It’s not easy at all to figure David Haigh out.  There is that enigmatic exterior to him which defies attempts to add up the elements we know are there beneath the surface.  The philanthropy is encouraging – his eager willingness to get involved in fund-raising events for causes which are clearly close to his heart.  This positive aspect looks like reflecting well on the club too, as Haigh leads Leeds into areas they may previously have been wary to tread.  One such initiative, the Beyond “It” campaign featuring openly gay ex-Leeds player Robbie Rogers’ anti-discrimination crusade, has received unequivocal backing from Haigh and a highly gratifying response from the fans of a club not always associated with such enlightened thinking.  He also supports a number of other charities in the UK including the Cornwall Air Ambulance Trust, English Heritage and the Cornwall Wildlife Trust. In April 2013, Haigh completed a 250km arctic charity trek for the Make A Wish Foundation, which has recently helped a very poorly little Leeds fan from my own home town.  He completed the six-day, husky drawn challenge which took him through temperatures as low as -30 to raise funds for Make A Wish which supports his niece, Sienna who lives with the genetic disorder Homocystinuria.

There appears to be little doubt that, in all of his extra-professional endeavours – which fill an already very busy life to overflowing – Haigh is the Real Deal in terms of commitment, belief and enthusiasm.  I could wish I knew more about exactly what manner of Tory he is, but the ranks of Football Club revivalists are hardly packed with the kind of radical reforming Socialist I’d personally like to see in Number 10 Downing Street.  If David Haigh can grasp the nettle of sorting out my beloved United – and bring to that task the energy and attainment so evident in other areas of his life – then he will have a very good chance of becoming one of the major figures in Leeds United history – and, what’s more, in a good way.  If that turns out to be the case, then the man’s politics will bother me not a jot.

Personal charm and likeability haven’t usually been enough to move such mountains, but beneath the Haigh enigma there appears to be evidence of a great deal more than that.  Besides which, the fact that he does seem such a very pleasant guy is still – in these first few months after the nightmare of Bates – massively important in itself.  A good radio manner with an infectious chuckle in his voice, the ability to say the right things at appropriate junctures and to deal with people in a civilised and courteous manner – all of this is the very antithesis of the old rogue who squatted on the Leeds throne for far too long.  So that, alone, commends David Haigh as The Right Sort.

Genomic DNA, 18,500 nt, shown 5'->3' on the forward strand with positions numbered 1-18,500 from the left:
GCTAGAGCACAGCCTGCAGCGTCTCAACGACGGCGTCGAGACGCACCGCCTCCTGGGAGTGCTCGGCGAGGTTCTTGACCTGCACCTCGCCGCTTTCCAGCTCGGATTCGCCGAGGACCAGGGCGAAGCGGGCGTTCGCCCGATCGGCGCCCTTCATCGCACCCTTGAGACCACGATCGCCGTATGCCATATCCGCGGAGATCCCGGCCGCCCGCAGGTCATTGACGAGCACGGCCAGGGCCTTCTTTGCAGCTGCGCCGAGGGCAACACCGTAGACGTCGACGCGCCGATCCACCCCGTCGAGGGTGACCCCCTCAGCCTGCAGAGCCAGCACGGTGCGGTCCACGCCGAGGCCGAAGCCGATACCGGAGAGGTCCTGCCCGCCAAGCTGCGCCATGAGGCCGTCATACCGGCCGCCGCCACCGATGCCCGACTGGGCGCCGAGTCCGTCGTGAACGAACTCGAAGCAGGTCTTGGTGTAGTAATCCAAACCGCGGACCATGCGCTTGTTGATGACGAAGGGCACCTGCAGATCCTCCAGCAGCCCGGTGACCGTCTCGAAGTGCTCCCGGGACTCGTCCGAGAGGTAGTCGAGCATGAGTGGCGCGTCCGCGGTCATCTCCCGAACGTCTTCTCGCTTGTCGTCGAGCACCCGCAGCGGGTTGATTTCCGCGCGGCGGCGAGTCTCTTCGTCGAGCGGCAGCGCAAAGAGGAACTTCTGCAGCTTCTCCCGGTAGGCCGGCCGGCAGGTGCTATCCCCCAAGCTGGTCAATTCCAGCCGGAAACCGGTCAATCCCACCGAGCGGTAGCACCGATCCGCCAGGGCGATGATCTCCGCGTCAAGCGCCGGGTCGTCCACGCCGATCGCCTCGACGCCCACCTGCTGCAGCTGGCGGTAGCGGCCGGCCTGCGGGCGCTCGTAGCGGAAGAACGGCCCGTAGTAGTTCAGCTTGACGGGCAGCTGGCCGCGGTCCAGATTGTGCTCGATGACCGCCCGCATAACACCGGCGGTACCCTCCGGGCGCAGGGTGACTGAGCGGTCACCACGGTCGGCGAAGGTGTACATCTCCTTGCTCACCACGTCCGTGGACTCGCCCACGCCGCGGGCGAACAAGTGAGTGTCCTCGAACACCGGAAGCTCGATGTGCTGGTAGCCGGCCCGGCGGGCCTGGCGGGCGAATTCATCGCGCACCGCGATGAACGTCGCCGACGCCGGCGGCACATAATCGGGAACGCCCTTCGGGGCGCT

Can he succeed – can he help to bring about success?  After an uncomfortably long silence that was at least partially broken yesterday with an “Investment Update” confirming that Mr Andrew Flowers of Club main sponsors Enterprise Insurance will be involved, it appears that things are still moving towards a positive conclusion.  We now know that the consortium is called Sports Capital, and that other, as yet un-named, investors will also be involved.  We know too that the financial backing is there for Brian McDermott to start bolstering his fatigued and pallid-looking squad.  There is little doubt that these are Good Things, and the way the wind is blowing suggests there will be more to come.  And as long as Leeds United AFC is seen to be moving in the right direction, engaging with fans and embracing transparency of intent and information – why then, the great majority of the fans will be happy, will be supportive, will be on-board and ready to March On Together back to nearer the top – which is United’s natural place in the order of things.  I’m pretty certain David Haigh would have no trouble agreeing with that.

Enjoy your coffee today, Mr Haigh, you likeable enigma – oh, and don’t stint yourself in bestowing that charm and appeal of yours on Mr Virdee – and on anyone else with the good of Leeds United at heart, and who might be able to restore us to our former glory.  If what I hope for and dream about can eventually emerge out of this coffee morning, I’d willingly treat you to a cappuccino or two apiece out of my own pocket.  From a socialist Yorkshireman, that’s 100% unequivocal support.